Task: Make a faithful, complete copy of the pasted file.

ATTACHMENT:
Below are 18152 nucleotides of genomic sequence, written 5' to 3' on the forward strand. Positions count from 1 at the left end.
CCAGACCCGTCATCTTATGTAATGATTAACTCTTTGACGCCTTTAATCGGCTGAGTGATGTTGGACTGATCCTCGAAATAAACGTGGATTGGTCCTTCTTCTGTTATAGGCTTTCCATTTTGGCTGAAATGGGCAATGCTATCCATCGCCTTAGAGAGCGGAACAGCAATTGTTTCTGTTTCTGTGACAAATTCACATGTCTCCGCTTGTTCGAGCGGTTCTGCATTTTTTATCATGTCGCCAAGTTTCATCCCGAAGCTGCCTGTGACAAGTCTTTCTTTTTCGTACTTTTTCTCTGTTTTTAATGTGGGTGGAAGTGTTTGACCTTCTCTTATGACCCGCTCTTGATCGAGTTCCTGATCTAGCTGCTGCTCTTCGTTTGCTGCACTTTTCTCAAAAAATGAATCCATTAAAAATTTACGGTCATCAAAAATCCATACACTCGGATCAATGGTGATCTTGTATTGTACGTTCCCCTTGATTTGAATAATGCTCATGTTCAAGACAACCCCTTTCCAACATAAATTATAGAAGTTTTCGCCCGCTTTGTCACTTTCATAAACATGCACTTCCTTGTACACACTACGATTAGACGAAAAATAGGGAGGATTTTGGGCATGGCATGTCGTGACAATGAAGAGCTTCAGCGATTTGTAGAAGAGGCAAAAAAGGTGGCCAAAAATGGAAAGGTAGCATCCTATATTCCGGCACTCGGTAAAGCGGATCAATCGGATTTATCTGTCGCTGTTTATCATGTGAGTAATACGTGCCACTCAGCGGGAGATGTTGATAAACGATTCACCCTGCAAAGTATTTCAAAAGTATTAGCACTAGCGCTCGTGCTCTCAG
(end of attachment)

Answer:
Below are 18152 nucleotides of genomic sequence, written 5' to 3' on the forward strand. Positions count from 1 at the left end.
CCAGACCCGTCATCTTATGTAATGATTAACTCTTTGACGCCTTTAATCGGCTGAGTGATGTTGGACTGATCCTCGAAATAAACGTGGATTGGTCCTTCTTCTGTTATAGGCTTTCCATTTTGGCTGAAATGGGCAATGCTATCCATCGCCTTAGAGAGCGGAACAGCAATTGTTTCTGTTTCTGTGACAAATTCACATGTCTCCGCTTGTTCGAGCGGTTCTGCATTTTTTATCATGTCGCCAAGTTTCATCCCGAAGCTGCCTGTGACAAGTCTTTCTTTTTCGTACTTTTTCTCTGTTTTTAATGTGGGTGGAAGTGTTTGACCTTCTCTTATGACCCGCTCTTGATCGAGTTCCTGATCTAGCTGCTGCTCTTCGTTTGCTGCACTTTTCTCAAAAAATGAATCCATTAAAAATTTACGGTCATCAAAAATCCATACACTCGGATCAATGGTGATCTTGTATTGTACGTTCCCCTTGATTTGAATAATGCTCATGTTCAAGACAACCCCTTTCCAACATAAATTATAGAAGTTTTCGCCCGCTTTGTCACTTTCATAAACATGCACTTCCTTGTACACACTACGATTAGACGAAAAATAGGGAGGATTTTGGGCATGGCATGTCGTGACAATGAAGAGCTTCAGCGATTTGTAGAAGAGGCAAAAAAGGTGGCCAAAAATGGAAAGGTAGCATCCTATATTCCGGCACTCGGTAAAGCGGATCAATCGGATTTATCTGTCGCTGTTTATCATGTGAGTAATACGTGCCACTCAGCGGGAGATGTTGATAAACGATTCACCCTGCAAAGTATTTCAAAAGTATTAGCACTAGCGCTCGTGCTCTCAG